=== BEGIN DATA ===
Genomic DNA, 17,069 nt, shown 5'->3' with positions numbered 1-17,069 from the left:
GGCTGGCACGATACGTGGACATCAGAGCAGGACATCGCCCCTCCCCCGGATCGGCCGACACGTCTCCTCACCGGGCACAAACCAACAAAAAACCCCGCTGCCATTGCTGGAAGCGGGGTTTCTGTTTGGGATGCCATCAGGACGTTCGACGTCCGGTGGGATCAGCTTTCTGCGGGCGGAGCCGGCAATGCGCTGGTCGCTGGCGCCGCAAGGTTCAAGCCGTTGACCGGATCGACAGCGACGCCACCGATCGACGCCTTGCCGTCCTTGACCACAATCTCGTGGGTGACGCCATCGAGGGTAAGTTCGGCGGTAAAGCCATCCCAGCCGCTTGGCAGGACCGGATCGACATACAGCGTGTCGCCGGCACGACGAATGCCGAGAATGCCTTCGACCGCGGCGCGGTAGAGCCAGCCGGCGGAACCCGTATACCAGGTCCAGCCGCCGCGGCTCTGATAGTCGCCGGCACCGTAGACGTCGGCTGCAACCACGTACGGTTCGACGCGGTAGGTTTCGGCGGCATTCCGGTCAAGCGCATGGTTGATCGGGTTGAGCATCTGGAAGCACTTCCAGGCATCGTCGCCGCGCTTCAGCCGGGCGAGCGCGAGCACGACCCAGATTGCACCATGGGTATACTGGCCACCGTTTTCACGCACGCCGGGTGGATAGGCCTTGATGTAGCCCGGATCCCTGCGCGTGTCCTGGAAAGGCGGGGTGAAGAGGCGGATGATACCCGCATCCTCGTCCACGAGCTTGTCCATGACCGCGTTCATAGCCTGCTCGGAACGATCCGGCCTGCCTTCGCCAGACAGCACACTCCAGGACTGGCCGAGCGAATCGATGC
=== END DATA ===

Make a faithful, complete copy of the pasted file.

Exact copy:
Genomic DNA, 17,069 nt, shown 5'->3' with positions numbered 1-17,069 from the left:
GGCTGGCACGATACGTGGACATCAGAGCAGGACATCGCCCCTCCCCCGGATCGGCCGACACGTCTCCTCACCGGGCACAAACCAACAAAAAACCCCGCTGCCATTGCTGGAAGCGGGGTTTCTGTTTGGGATGCCATCAGGACGTTCGACGTCCGGTGGGATCAGCTTTCTGCGGGCGGAGCCGGCAATGCGCTGGTCGCTGGCGCCGCAAGGTTCAAGCCGTTGACCGGATCGACAGCGACGCCACCGATCGACGCCTTGCCGTCCTTGACCACAATCTCGTGGGTGACGCCATCGAGGGTAAGTTCGGCGGTAAAGCCATCCCAGCCGCTTGGCAGGACCGGATCGACATACAGCGTGTCGCCGGCACGACGAATGCCGAGAATGCCTTCGACCGCGGCGCGGTAGAGCCAGCCGGCGGAACCCGTATACCAGGTCCAGCCGCCGCGGCTCTGATAGTCGCCGGCACCGTAGACGTCGGCTGCAACCACGTACGGTTCGACGCGGTAGGTTTCGGCGGCATTCCGGTCAAGCGCATGGTTGATCGGGTTGAGCATCTGGAAGCACTTCCAGGCATCGTCGCCGCGCTTCAGCCGGGCGAGCGCGAGCACGACCCAGATTGCACCATGGGTATACTGGCCACCGTTTTCACGCACGCCGGGTGGATAGGCCTTGATGTAGCCCGGATCCCTGCGCGTGTCCTGGAAAGGCGGGGTGAAGAGGCGGATGATACCCGCATCCTCGTCCACGAGCTTGTCCATGACCGCGTTCATAGCCTGCTCGGAACGATCCGGCCTGCCTTCGCCAGACAGCACACTCCAGGACTGGCCGAGCGAATCGATGC